"While it is difficult to engineer the interfaces to be completely impermeable to compounds in the bulk phase that may interact with the encapsulated compounds, the rate of permeation can often be significantly reduced, thus increasing the kinetic stability of the bioactives,"the scientists stated.
Nanostructured multiple emulsions can be another area of work, used to create delivery systems with novel encapsulation and delivery properties. The most common examples of this are oil-in-water-in-oiland water-in-oil-in-water emulsions.
For example, a nanostructured emulsion would consist of nanometer-sized water droplets or reverse micellescontained within larger oil droplets that are dispersed within an aqueous continuous phase.
Functional food components could be encapsulated within the inner water phase, the oil phase, or the outer water phase, thereby making it possible to develop a single delivery system that contains multiple functional components.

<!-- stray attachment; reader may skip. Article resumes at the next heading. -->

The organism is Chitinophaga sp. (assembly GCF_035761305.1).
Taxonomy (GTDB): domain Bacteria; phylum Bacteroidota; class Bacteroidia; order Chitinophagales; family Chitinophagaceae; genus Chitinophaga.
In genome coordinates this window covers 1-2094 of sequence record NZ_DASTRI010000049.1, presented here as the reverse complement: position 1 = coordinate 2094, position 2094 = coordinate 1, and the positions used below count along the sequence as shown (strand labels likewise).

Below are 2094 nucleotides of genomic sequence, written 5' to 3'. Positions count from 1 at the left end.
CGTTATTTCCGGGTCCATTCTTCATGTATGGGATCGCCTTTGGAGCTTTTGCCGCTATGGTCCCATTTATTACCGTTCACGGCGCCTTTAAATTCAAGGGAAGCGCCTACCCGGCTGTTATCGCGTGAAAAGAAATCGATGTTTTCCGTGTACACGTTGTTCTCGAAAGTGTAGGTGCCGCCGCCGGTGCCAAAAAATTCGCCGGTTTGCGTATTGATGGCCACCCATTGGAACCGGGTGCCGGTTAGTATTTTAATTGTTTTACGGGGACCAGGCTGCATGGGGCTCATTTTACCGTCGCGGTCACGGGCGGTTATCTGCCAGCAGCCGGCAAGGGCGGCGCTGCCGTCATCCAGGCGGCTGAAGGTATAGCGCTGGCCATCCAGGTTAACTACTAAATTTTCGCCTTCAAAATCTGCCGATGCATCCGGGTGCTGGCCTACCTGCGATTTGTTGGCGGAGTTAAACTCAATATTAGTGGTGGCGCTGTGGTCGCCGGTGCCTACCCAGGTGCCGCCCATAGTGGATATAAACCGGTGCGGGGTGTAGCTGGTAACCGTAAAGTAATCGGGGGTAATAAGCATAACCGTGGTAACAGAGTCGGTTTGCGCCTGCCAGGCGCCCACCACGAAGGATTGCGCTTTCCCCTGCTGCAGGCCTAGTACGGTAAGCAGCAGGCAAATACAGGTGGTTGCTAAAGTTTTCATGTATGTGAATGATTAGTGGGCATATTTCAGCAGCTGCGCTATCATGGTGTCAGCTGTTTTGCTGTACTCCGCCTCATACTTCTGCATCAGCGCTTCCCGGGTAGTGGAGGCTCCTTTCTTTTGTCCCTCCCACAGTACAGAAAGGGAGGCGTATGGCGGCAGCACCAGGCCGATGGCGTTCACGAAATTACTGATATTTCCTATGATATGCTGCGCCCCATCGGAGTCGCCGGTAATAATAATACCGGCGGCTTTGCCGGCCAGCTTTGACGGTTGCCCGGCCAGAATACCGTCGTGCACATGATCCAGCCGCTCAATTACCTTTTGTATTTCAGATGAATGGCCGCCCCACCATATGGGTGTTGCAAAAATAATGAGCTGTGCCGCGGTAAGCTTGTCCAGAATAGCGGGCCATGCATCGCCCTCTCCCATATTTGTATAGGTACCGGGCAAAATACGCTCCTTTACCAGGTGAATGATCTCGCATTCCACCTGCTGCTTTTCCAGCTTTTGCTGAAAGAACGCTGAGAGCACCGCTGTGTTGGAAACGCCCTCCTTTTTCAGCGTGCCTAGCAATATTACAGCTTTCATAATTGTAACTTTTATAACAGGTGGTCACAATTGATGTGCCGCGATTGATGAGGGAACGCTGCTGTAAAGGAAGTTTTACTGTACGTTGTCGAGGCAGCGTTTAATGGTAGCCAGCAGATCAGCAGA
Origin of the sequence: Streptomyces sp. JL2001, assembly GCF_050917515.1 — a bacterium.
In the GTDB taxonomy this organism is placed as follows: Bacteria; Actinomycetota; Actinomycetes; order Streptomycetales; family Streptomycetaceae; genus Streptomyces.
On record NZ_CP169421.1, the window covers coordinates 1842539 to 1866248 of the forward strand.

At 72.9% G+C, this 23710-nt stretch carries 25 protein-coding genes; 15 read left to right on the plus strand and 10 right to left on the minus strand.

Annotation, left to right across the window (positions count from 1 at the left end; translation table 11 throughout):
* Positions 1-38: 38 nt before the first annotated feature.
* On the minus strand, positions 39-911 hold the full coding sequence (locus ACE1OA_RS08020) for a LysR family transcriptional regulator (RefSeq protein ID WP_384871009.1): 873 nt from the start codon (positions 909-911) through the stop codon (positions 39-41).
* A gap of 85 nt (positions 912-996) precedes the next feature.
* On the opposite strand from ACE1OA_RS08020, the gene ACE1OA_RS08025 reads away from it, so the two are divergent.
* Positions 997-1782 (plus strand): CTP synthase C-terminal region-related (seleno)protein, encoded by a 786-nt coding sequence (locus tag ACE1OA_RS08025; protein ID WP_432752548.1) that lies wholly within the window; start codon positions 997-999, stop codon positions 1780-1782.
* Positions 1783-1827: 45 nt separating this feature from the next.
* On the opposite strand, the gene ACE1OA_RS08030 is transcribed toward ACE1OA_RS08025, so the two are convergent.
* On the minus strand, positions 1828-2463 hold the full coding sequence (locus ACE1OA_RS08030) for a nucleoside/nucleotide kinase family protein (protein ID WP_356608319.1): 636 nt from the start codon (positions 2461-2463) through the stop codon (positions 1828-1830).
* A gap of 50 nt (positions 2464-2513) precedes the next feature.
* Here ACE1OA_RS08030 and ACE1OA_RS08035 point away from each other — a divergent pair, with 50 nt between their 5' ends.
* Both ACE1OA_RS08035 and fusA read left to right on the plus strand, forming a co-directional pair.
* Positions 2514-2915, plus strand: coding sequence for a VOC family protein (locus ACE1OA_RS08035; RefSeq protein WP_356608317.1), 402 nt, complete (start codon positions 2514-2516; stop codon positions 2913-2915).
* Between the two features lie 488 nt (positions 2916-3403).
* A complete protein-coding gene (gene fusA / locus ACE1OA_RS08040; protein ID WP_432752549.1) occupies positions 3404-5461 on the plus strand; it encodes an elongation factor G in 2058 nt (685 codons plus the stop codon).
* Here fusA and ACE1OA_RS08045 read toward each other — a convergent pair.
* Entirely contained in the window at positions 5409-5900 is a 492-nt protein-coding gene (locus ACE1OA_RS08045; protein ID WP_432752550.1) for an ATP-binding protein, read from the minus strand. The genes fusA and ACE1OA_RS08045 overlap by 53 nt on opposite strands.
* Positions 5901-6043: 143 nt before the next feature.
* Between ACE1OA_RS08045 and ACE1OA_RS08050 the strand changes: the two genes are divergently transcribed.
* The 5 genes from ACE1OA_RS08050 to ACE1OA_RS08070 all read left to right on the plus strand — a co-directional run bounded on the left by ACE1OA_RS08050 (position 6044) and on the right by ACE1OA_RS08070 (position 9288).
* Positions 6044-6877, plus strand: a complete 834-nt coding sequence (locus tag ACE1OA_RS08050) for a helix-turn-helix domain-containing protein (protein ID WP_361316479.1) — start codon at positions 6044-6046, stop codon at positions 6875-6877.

The technology could be used to separate aqueous phase components that might adversely react with each other if they were present in the same aqueous phase.It could also be used to protect and release an aqueous phase component trapped within the inner water dropletsto a specific site such as the mouth, stomach, or small intestine, they suggest.
Another area for commercialisation is the use of nanostructured multilayer emulsions. Recent studiesshow that the use of multilayer emulsions can create novel delivery systems, they stated.
Such systems typically consist of oil droplets at the core surrounded by a shell of nanometer thick layers.The shell is comprised of different polyelectrolytes.
Under certain circumstances, emulsions containing oil droplets surrounded by multilayer interfaces have been found to have better stability against environmental stresses than conventional oil-in-water emulsions with single-layer interfaces,they stated.
The Journal of Food Science is a publication of the Institute of Food Technologists.